ASUScientists in Alabama State University’s College of Science, Mathematics and Technology have been awarded a major grant that will be used to combat health disparities among African-Americans battling cancer.
Alabama State University scientists have received a $578,224 grant from The National Institutes of Health to conduct groundbreaking research in the areas of prostate and colorectal cancer.

“This grant that will allow us to jump start our first cancer research and education program for our faculty and students here at ASU,” said Dr. Manoj Mishra, associate professor of biology and  principal investigator.

The major goal of the four-year grant, Mishra said, is to find ways to eliminate health disparities of prostate and colorectal cancer in minorities, especially among African-Americans, who die from the disease at higher rates than other populations.

“Overcoming cancer health disparities is one of the best opportunities we have for lessening the burden of cancer,“ Mishra said.

In the Southeast, disparities can be attributed to multiple factors, including lifestyle, culture, environment, health care access, socioeconomics and population-specific genetic differences, Mishra said. He added that the grant will address these issues with a persistent, multi-faceted strategy by combining multidisciplinary cancer research projects to unravel the basis for cancer disparities.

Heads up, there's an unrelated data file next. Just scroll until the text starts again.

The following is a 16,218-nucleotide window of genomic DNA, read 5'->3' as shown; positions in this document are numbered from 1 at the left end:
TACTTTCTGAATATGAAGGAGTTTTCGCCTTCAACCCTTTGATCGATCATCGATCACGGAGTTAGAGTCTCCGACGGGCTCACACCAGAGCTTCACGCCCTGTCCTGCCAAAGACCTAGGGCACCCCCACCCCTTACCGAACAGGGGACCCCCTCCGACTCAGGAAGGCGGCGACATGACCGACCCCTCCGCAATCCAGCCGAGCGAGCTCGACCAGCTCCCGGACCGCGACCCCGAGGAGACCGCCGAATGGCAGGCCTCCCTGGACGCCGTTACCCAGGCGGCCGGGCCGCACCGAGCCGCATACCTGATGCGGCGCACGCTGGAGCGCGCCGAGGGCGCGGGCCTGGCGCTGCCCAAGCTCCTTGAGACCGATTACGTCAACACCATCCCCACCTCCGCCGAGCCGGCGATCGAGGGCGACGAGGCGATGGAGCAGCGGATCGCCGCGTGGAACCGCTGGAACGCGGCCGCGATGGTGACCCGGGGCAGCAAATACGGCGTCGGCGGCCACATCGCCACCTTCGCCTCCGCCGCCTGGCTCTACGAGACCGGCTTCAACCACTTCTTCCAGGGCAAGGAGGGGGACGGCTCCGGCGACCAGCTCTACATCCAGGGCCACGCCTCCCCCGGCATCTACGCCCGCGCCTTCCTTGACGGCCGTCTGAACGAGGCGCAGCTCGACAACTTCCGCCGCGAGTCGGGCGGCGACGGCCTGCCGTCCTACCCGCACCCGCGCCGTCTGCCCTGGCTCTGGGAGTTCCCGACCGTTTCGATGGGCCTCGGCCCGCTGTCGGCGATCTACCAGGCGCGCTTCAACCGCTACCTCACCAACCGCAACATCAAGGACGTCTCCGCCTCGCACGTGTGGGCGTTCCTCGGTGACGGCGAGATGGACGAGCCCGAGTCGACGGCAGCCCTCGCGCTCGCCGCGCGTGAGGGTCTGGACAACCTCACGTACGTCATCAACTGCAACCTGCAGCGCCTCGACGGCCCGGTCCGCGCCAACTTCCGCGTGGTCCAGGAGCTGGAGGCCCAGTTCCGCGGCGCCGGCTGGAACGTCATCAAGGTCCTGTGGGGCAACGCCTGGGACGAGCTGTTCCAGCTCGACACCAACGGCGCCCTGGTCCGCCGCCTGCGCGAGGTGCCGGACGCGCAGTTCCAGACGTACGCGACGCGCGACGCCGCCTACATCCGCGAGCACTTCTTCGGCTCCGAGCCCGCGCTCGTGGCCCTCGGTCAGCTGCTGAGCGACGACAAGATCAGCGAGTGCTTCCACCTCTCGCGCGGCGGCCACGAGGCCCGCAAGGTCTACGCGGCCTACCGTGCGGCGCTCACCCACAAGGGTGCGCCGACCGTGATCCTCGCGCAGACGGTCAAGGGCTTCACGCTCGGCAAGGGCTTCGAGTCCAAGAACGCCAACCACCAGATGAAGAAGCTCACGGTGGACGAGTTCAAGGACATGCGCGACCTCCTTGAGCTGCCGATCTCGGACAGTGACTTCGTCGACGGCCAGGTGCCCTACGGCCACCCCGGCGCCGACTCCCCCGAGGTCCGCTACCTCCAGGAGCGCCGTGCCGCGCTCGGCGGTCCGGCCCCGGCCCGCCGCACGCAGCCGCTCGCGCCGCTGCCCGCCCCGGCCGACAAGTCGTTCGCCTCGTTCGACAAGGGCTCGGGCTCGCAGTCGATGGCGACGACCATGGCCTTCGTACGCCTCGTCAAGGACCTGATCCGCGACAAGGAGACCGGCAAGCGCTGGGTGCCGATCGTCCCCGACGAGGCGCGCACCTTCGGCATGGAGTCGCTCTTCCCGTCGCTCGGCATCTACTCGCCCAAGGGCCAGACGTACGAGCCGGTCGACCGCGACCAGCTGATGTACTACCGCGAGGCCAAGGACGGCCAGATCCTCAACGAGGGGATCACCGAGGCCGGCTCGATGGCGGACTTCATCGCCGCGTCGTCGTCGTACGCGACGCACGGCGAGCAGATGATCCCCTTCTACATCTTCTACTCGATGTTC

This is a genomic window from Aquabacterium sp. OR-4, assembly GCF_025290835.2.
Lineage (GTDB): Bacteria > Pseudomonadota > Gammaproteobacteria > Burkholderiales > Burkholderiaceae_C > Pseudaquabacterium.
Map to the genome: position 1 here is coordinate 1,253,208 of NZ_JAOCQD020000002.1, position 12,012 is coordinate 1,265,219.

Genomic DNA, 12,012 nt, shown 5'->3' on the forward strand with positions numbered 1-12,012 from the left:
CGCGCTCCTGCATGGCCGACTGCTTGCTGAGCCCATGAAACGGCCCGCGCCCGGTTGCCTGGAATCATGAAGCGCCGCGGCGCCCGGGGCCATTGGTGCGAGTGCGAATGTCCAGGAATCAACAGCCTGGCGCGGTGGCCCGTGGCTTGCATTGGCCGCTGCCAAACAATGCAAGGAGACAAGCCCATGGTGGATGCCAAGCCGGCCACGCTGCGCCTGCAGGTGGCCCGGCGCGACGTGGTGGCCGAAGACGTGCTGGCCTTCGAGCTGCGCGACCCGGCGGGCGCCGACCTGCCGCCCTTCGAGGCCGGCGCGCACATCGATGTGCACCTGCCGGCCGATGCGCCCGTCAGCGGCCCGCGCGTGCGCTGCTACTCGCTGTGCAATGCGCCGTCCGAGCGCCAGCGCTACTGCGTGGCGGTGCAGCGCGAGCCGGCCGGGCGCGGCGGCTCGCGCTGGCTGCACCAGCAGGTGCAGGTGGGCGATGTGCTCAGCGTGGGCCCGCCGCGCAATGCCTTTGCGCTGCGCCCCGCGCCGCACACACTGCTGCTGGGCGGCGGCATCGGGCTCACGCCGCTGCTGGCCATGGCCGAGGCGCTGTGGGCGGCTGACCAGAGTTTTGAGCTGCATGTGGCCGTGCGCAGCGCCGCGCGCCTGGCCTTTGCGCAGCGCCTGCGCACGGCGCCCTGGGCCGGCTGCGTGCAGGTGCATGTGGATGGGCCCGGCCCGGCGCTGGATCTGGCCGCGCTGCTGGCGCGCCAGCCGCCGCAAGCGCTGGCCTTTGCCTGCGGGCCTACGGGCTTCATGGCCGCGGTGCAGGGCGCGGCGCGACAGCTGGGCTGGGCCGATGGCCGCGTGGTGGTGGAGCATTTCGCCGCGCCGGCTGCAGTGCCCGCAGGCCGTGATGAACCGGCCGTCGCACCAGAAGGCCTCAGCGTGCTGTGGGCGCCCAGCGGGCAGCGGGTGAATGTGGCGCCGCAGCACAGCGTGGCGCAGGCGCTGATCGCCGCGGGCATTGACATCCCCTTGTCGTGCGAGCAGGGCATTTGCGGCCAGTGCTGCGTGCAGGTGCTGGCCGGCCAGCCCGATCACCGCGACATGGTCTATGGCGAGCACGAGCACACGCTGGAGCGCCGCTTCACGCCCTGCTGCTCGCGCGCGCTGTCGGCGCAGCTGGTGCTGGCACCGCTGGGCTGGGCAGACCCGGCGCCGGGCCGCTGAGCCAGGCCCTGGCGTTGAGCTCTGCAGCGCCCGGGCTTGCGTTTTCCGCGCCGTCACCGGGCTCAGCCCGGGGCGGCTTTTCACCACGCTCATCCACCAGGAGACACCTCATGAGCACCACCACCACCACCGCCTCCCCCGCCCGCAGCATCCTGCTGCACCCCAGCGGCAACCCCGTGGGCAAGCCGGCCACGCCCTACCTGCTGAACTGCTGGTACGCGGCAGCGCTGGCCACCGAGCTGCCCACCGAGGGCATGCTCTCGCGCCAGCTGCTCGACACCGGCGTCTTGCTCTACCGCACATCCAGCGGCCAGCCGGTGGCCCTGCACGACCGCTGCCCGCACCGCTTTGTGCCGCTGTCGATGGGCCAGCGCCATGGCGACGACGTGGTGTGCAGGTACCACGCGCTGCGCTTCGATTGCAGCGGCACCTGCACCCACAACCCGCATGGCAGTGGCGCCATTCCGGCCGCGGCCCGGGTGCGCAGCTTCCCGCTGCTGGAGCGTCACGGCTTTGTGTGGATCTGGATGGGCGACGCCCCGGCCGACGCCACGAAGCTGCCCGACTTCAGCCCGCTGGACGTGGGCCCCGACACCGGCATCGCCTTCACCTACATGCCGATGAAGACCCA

The research grant also will allow ASU to start collaborative partnerships with other Alabama scientists.

“The partnership between ASU and the University of Alabama at Birmingham Comprehensive Cancer Center (UAB CCC) presents a unique opportunity for training and educating the pipeline of future cancer research scientists, with emphasis on minority investigators and cancer health disparities research,” said Dr. Karyn Scissum Gunn, co-principal investigator and co-leader.

“The Cancer Education Program (CEP), an integral part of the Cancer Training and Education Program (CTEP), will introduce curricular reform at ASU to educate, engage and motivate underrepresented students in cancer research and education.”

Mishra agrees that ASU is now building the infrastructure and has the capacity to make significant contributions to the fight against cancer.

“This award is going to put ASU on the map of cancer research and is another step forward toward establishing a vibrant cancer research program at ASU that will attract students and faculty from around the world,” Mishra said. “This new initiative will also put ASU on the global map and recognize the potential of ASU faculty in eliminating health disparity in cancer.”

Members of the project team also include Dr. Shivani Soni, co-leader-research Project 1; Dr. Sabita Saldanha, senior personnel, training and education core; and Dr. Kenley Obas, Information Technology specialist.


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